A presidential ethics panel today excoriated the late Dr. John Cutler, an acting dean at the University of Pittsburgh in the 1960s, and his colleagues at the U.S. Public Health Service for deliberately infecting hundreds of Guatemalan prisoners, mental patients, soldiers and prostitutes with syphilis from 1946 to 1948, including 83 who died.
The Presidential Commission for the Study of Bioethical Issues concluded that Dr. Cutler's experiments were morally indefensible, even for the standards of the time, and that he and his fellow doctors tried to keep secret what they were doing because they knew it was wrong.
Commission Chair Amy Gutmann, president of the University of Pennsylvania, said the doctors had a duty to "first do no harm" and to protect vulnerable populations.
"Clearly in this history we failed to keep that covenant," she said.
The commission spent the last nine months preparing a historical report on Dr. Cutler's research, which will be presented to President Obama in the next two weeks. [See the June 12 PG article "Before Tuskegee, the Guatemala Experiment."]
The panel provided an overview today at a meeting in Washington, D.C., detailing what its members described as "basic violations of ethics" revealed in a review of some 125,000 pages of documents, including 12,000 pages of Dr. Cutler's own papers that he donated to Pitt in 1990.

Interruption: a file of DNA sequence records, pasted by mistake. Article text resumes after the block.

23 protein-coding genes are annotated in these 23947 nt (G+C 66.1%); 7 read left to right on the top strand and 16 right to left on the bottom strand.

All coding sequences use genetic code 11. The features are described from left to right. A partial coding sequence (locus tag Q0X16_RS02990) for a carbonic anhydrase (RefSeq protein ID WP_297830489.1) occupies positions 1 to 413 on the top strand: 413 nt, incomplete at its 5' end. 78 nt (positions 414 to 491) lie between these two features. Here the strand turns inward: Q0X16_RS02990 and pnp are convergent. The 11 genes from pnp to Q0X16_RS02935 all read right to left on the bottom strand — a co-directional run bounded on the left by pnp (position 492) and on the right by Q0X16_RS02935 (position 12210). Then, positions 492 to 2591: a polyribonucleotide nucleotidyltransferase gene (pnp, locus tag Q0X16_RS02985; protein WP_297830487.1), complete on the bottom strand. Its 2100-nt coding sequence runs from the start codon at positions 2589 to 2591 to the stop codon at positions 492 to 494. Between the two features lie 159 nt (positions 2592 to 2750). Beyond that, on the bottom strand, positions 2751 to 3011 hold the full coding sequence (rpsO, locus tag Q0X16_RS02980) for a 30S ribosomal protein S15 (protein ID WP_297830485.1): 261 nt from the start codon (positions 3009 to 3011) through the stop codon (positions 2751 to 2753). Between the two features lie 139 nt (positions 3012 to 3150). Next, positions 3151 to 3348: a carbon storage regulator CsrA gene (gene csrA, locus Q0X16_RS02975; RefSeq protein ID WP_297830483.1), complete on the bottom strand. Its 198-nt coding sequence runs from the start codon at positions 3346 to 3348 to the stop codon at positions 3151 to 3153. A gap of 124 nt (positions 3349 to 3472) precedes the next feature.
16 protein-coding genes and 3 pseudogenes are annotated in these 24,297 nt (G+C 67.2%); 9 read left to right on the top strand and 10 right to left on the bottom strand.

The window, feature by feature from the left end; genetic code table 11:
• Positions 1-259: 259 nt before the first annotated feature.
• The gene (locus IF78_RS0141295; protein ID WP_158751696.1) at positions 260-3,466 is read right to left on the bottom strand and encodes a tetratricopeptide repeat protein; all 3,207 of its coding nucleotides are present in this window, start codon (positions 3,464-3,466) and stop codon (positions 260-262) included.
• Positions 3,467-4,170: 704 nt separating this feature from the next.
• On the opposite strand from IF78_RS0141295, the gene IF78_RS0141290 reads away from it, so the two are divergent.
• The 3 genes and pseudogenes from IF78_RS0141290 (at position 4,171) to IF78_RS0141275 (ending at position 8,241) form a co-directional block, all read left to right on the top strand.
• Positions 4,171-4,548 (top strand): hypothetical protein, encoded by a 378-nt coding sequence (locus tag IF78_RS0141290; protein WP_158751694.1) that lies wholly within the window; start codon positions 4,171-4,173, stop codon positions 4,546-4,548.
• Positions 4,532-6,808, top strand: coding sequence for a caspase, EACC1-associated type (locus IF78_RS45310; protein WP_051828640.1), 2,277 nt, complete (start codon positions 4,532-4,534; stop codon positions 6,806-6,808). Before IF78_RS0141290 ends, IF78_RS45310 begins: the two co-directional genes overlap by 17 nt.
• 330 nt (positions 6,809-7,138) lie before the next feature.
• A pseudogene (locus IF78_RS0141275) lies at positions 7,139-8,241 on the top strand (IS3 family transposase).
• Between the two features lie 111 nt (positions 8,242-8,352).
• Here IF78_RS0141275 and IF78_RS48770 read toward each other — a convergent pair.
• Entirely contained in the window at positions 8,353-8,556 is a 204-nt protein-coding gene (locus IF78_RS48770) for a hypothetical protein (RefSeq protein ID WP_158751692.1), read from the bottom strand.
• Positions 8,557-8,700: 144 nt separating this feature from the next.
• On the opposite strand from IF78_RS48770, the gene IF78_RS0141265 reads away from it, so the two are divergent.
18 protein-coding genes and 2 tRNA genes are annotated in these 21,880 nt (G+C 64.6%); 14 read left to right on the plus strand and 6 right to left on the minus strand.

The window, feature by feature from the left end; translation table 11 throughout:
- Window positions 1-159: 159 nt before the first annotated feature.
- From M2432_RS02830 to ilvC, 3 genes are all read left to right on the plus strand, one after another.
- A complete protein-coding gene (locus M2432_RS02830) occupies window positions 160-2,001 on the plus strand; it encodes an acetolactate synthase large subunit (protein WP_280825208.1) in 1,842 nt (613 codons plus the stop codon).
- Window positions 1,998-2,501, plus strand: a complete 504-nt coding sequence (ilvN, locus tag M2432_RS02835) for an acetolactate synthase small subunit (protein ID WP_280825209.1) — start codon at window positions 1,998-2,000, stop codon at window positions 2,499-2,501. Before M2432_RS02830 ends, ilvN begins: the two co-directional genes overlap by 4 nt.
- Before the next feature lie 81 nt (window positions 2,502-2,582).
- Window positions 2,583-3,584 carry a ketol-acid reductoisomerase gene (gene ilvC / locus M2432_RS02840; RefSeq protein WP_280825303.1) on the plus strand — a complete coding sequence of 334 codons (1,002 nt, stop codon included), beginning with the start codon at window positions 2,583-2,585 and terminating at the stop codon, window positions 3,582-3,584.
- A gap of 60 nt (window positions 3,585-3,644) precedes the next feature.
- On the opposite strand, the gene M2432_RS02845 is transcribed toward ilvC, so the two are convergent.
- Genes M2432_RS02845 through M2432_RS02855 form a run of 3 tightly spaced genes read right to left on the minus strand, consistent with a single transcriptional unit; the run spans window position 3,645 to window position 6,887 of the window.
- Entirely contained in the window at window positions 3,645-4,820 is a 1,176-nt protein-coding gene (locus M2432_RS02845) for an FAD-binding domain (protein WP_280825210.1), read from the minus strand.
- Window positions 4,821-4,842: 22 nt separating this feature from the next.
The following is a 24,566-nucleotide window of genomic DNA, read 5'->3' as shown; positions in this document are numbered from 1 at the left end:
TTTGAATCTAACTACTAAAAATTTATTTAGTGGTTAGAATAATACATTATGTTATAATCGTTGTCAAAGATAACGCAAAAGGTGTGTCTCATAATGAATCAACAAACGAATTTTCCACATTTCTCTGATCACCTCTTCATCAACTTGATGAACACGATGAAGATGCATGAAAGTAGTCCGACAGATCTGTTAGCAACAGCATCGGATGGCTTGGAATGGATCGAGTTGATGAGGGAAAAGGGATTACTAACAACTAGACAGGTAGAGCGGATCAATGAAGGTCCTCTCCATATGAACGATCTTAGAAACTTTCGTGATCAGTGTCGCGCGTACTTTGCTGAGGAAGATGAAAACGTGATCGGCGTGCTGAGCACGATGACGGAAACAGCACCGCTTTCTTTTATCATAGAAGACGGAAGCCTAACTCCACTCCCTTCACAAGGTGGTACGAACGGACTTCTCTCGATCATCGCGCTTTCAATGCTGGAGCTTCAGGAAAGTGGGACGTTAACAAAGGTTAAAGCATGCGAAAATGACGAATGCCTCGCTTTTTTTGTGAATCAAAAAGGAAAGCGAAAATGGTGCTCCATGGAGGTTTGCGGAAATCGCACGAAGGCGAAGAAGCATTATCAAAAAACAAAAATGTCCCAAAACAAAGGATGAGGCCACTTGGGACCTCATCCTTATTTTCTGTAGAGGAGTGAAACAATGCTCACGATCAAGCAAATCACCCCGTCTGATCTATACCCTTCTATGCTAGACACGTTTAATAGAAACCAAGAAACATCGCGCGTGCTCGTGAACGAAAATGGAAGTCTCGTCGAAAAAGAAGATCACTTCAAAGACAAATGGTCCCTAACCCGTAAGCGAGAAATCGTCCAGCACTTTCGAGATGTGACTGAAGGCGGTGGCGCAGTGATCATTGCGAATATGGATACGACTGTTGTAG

The panelists said Dr. Cutler, whose boss at the time was Surgeon General Thomas Parran, for whom Parran Hall on the Pitt campus is named, knew from earlier research that he was violating the rights of his subjects. Just a year before, he had conducted venereal disease experiments on federal prisoners in Indiana in which inmates were informed of the nature of the research.
Dr. Gutmann and others said he afforded his Guatemalan subjects no such protections and did so because he felt the ends justified the means in the battle against sexually transmitted diseases. Dr. Gutmann said her conclusion after reviewing the historical record is that Dr. Cutler regarded the Guatemalans not as human beings but as "material" in studying syphilis.
The panel also lambasted him for not adhering to scientific standards in his experiments, describing his record-keeping as sloppy and his methodology as haphazard. In short, the panelists said, it was "bad science."
In addition, the commission said Dr. Cutler should not be judged alone - many others at PHS knew what was happening and gave their consent.
Dr. Cutler left the PHS for Pitt in 1967 and later became acting dean of the Graduate School of Public Health in 1968 and 1969. The university started a lecture series in his name after he died in 2003, but discontinued it in 2008 after a new dean learned of his role in the infamous experiments at Tuskegee, Ala., in which the PHS withheld treatment for black sharecroppers infected with syphilis to track the disease.
President Clinton apologized for that experiment. Last year, President Obama apologized for the Guatemalan research.